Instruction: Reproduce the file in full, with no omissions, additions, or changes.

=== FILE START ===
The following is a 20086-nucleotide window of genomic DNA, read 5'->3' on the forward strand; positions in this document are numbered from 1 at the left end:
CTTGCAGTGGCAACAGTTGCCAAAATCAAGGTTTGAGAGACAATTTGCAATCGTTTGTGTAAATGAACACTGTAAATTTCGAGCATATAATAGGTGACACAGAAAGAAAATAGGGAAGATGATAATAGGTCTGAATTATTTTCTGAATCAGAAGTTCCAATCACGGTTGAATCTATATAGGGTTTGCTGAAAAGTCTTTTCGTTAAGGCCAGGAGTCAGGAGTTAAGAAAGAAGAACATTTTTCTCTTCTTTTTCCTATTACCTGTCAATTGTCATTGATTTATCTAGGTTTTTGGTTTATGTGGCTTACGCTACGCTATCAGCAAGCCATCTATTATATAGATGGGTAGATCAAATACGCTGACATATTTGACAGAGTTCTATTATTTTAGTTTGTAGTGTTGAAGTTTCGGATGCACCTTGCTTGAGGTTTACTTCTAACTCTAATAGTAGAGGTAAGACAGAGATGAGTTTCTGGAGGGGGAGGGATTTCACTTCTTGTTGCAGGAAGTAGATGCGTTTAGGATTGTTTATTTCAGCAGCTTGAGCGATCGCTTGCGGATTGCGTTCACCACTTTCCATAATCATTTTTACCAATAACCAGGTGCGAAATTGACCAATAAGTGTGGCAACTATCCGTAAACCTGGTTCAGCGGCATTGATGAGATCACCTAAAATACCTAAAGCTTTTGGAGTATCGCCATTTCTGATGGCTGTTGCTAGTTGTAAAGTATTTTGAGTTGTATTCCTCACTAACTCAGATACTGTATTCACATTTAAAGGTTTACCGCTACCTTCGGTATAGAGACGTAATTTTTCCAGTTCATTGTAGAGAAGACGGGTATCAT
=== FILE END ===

The following is a 20086-nucleotide window of genomic DNA, read 5'->3' on the forward strand; positions in this document are numbered from 1 at the left end:
CTTGCAGTGGCAACAGTTGCCAAAATCAAGGTTTGAGAGACAATTTGCAATCGTTTGTGTAAATGAACACTGTAAATTTCGAGCATATAATAGGTGACACAGAAAGAAAATAGGGAAGATGATAATAGGTCTGAATTATTTTCTGAATCAGAAGTTCCAATCACGGTTGAATCTATATAGGGTTTGCTGAAAAGTCTTTTCGTTAAGGCCAGGAGTCAGGAGTTAAGAAAGAAGAACATTTTTCTCTTCTTTTTCCTATTACCTGTCAATTGTCATTGATTTATCTAGGTTTTTGGTTTATGTGGCTTACGCTACGCTATCAGCAAGCCATCTATTATATAGATGGGTAGATCAAATACGCTGACATATTTGACAGAGTTCTATTATTTTAGTTTGTAGTGTTGAAGTTTCGGATGCACCTTGCTTGAGGTTTACTTCTAACTCTAATAGTAGAGGTAAGACAGAGATGAGTTTCTGGAGGGGGAGGGATTTCACTTCTTGTTGCAGGAAGTAGATGCGTTTAGGATTGTTTATTTCAGCAGCTTGAGCGATCGCTTGCGGATTGCGTTCACCACTTTCCATAATCATTTTTACCAATAACCAGGTGCGAAATTGACCAATAAGTGTGGCAACTATCCGTAAACCTGGTTCAGCGGCATTGATGAGATCACCTAAAATACCTAAAGCTTTTGGAGTATCGCCATTTCTGATGGCTGTTGCTAGTTGTAAAGTATTTTGAGTTGTATTCCTCACTAACTCAGATACTGTATTCACATTTAAAGGTTTACCGCTACCTTCGGTATAGAGACGTAATTTTTCCAGTTCATTGTAGAGAAGACGGGTATCAT